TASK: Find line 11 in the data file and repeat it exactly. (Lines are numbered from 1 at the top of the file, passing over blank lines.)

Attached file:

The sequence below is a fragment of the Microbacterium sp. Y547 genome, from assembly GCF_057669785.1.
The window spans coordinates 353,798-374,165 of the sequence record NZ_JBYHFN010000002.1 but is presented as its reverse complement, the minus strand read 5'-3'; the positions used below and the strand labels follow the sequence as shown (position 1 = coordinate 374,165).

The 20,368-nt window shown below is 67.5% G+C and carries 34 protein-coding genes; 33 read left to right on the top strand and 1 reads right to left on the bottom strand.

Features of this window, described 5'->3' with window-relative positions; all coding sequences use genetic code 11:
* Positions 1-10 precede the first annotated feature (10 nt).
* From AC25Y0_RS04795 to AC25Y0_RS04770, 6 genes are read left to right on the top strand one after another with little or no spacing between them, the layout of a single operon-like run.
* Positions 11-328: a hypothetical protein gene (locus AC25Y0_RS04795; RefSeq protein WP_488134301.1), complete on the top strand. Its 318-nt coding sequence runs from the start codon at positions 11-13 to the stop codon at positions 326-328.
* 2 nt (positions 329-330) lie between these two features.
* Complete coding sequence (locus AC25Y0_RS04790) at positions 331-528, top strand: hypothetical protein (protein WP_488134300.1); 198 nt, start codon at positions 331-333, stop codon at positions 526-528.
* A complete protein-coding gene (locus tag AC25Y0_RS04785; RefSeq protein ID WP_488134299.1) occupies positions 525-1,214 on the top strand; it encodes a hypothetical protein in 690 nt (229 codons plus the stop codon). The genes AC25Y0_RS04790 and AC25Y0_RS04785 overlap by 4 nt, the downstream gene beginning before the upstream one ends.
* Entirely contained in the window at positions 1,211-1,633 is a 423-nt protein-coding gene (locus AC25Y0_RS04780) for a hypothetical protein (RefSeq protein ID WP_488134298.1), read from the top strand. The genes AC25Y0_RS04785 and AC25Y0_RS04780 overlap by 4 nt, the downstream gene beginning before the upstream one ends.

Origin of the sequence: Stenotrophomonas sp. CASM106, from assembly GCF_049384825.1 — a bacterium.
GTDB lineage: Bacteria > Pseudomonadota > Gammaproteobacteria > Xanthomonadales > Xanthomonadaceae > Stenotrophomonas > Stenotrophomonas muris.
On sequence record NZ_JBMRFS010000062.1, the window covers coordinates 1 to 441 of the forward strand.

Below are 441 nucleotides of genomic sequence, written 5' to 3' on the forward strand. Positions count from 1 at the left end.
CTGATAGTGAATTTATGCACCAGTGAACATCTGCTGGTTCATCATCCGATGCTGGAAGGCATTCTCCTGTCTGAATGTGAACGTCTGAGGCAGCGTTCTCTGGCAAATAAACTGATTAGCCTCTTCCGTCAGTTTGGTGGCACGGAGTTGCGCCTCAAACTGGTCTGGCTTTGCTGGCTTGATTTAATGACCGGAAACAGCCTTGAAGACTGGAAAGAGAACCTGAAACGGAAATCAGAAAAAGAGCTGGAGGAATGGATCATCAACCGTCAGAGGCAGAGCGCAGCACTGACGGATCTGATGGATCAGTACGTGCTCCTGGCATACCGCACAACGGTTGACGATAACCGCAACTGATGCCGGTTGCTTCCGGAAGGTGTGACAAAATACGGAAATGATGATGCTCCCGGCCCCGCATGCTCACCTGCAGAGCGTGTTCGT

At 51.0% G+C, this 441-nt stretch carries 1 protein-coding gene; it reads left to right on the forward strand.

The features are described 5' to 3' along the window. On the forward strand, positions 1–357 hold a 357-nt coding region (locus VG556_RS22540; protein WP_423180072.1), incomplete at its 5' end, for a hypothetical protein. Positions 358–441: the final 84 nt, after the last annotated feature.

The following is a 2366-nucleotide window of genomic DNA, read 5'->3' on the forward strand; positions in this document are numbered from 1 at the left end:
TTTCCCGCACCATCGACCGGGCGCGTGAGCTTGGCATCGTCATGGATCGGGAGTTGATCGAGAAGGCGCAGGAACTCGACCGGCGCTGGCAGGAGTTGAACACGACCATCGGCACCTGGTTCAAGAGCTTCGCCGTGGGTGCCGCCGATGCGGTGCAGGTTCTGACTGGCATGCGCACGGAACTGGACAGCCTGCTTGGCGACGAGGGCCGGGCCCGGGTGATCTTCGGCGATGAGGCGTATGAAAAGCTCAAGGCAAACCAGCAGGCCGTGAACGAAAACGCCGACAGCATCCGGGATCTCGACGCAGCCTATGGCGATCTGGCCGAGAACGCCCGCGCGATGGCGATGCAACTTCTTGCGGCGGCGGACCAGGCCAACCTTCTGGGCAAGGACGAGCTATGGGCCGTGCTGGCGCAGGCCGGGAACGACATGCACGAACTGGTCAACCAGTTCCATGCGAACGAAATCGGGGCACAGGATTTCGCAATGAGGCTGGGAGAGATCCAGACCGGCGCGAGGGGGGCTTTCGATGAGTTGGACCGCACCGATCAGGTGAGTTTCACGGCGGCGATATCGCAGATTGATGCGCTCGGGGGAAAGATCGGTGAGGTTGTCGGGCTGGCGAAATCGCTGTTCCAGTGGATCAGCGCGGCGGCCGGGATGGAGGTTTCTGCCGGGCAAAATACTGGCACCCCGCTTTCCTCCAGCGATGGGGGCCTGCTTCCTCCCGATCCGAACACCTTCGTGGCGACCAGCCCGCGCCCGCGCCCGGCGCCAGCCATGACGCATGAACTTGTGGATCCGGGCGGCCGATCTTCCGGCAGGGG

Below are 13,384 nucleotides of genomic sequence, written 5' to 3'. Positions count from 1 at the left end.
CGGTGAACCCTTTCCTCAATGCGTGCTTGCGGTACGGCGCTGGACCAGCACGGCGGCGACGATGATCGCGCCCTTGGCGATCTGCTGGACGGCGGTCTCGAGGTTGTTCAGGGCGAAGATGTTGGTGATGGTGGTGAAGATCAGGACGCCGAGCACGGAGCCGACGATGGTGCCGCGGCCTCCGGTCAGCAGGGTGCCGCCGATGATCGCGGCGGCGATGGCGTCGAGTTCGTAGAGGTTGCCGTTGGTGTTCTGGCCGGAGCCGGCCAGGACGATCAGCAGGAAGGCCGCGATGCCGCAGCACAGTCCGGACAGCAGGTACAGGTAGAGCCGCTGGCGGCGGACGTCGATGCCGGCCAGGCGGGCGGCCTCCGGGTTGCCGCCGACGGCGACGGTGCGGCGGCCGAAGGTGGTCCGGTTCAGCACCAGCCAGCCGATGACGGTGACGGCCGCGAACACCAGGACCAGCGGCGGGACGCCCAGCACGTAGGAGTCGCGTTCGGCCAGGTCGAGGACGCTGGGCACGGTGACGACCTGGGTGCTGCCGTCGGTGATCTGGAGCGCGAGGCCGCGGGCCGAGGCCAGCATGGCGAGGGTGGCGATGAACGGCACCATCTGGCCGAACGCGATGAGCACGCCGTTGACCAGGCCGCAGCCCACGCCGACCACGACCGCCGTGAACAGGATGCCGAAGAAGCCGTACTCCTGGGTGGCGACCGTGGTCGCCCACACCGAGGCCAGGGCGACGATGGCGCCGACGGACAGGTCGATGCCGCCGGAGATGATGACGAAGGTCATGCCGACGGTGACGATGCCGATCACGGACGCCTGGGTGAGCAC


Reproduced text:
* Entirely contained in the window at positions 1,211-1,633 is a 423-nt protein-coding gene (locus AC25Y0_RS04780) for a hypothetical protein (RefSeq protein ID WP_488134298.1), read from the top strand. The genes AC25Y0_RS04785 and AC25Y0_RS04780 overlap by 4 nt, the downstream gene beginning before the upstream one ends.